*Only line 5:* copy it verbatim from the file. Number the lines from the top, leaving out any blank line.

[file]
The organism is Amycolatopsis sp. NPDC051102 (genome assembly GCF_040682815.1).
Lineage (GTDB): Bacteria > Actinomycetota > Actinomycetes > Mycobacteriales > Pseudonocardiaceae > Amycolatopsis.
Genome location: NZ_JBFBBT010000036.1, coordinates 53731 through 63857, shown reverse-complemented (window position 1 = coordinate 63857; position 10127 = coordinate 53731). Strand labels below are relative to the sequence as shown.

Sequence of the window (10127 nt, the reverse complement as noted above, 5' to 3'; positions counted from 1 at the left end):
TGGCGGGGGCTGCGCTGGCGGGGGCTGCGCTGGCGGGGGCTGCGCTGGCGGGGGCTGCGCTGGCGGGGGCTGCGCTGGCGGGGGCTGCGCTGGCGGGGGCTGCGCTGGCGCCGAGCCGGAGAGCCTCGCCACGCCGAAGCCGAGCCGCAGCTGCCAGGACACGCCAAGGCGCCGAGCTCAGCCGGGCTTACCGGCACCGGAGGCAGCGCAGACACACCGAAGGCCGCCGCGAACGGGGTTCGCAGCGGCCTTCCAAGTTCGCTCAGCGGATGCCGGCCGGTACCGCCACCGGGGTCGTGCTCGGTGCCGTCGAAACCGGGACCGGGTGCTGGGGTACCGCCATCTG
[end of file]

TGGCGGGGGCTGCGCTGGCGGGGGCTGCGCTGGCGGGGGCTGCGCTGGCGGGGGCTGCGCTGGCGGGGGCTGCGCTGGCGGGGGCTGCGCTGGCGGGGGCTGCGCTGGCGCCGAGCCGGAGAGCCTCGCCACGCCGAAGCCGAGCCGCAGCTGCCAGGACACGCCAAGGCGCCGAGCTCAGCCGGGCTTACCGGCACCGGAGGCAGCGCAGACACACCGAAGGCCGCCGCGAACGGGGTTCGCAGCGGCCTTCCAAGTTCGCTCAGCGGATGCCGGCCGGTACCGCCACCGGGGTCGTGCTCGGTGCCGTCGAAACCGGGACCGGGTGCTGGGGTACCGCCATCTG